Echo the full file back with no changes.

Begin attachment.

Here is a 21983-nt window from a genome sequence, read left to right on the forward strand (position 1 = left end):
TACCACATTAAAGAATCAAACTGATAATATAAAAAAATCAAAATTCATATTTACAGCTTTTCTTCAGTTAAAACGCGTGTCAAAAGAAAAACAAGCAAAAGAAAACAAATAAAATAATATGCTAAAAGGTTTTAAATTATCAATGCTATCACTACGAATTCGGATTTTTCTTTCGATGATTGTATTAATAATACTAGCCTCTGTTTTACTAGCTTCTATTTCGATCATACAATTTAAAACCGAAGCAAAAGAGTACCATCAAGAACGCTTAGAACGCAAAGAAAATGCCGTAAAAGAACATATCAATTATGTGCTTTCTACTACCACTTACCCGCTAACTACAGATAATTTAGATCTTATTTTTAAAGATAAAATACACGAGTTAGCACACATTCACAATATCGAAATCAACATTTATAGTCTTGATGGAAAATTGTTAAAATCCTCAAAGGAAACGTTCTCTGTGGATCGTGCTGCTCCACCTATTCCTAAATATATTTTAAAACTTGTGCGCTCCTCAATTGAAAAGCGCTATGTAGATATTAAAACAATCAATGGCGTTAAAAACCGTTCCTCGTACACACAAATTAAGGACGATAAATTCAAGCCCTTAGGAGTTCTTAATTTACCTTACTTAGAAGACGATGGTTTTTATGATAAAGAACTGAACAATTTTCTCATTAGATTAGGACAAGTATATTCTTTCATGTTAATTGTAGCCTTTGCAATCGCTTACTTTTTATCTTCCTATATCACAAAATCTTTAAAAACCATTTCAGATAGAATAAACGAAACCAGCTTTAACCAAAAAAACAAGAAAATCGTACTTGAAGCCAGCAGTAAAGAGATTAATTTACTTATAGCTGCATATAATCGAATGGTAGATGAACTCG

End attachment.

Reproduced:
Here is a 21983-nt window from a genome sequence, read left to right on the forward strand (position 1 = left end):
TACCACATTAAAGAATCAAACTGATAATATAAAAAAATCAAAATTCATATTTACAGCTTTTCTTCAGTTAAAACGCGTGTCAAAAGAAAAACAAGCAAAAGAAAACAAATAAAATAATATGCTAAAAGGTTTTAAATTATCAATGCTATCACTACGAATTCGGATTTTTCTTTCGATGATTGTATTAATAATACTAGCCTCTGTTTTACTAGCTTCTATTTCGATCATACAATTTAAAACCGAAGCAAAAGAGTACCATCAAGAACGCTTAGAACGCAAAGAAAATGCCGTAAAAGAACATATCAATTATGTGCTTTCTACTACCACTTACCCGCTAACTACAGATAATTTAGATCTTATTTTTAAAGATAAAATACACGAGTTAGCACACATTCACAATATCGAAATCAACATTTATAGTCTTGATGGAAAATTGTTAAAATCCTCAAAGGAAACGTTCTCTGTGGATCGTGCTGCTCCACCTATTCCTAAATATATTTTAAAACTTGTGCGCTCCTCAATTGAAAAGCGCTATGTAGATATTAAAACAATCAATGGCGTTAAAAACCGTTCCTCGTACACACAAATTAAGGACGATAAATTCAAGCCCTTAGGAGTTCTTAATTTACCTTACTTAGAAGACGATGGTTTTTATGATAAAGAACTGAACAATTTTCTCATTAGATTAGGACAAGTATATTCTTTCATGTTAATTGTAGCCTTTGCAATCGCTTACTTTTTATCTTCCTATATCACAAAATCTTTAAAAACCATTTCAGATAGAATAAACGAAACCAGCTTTAACCAAAAAAACAAGAAAATCGTACTTGAAGCCAGCAGTAAAGAGATTAATTTACTTATAGCTGCATATAATCGAATGGTAGATGAACTCG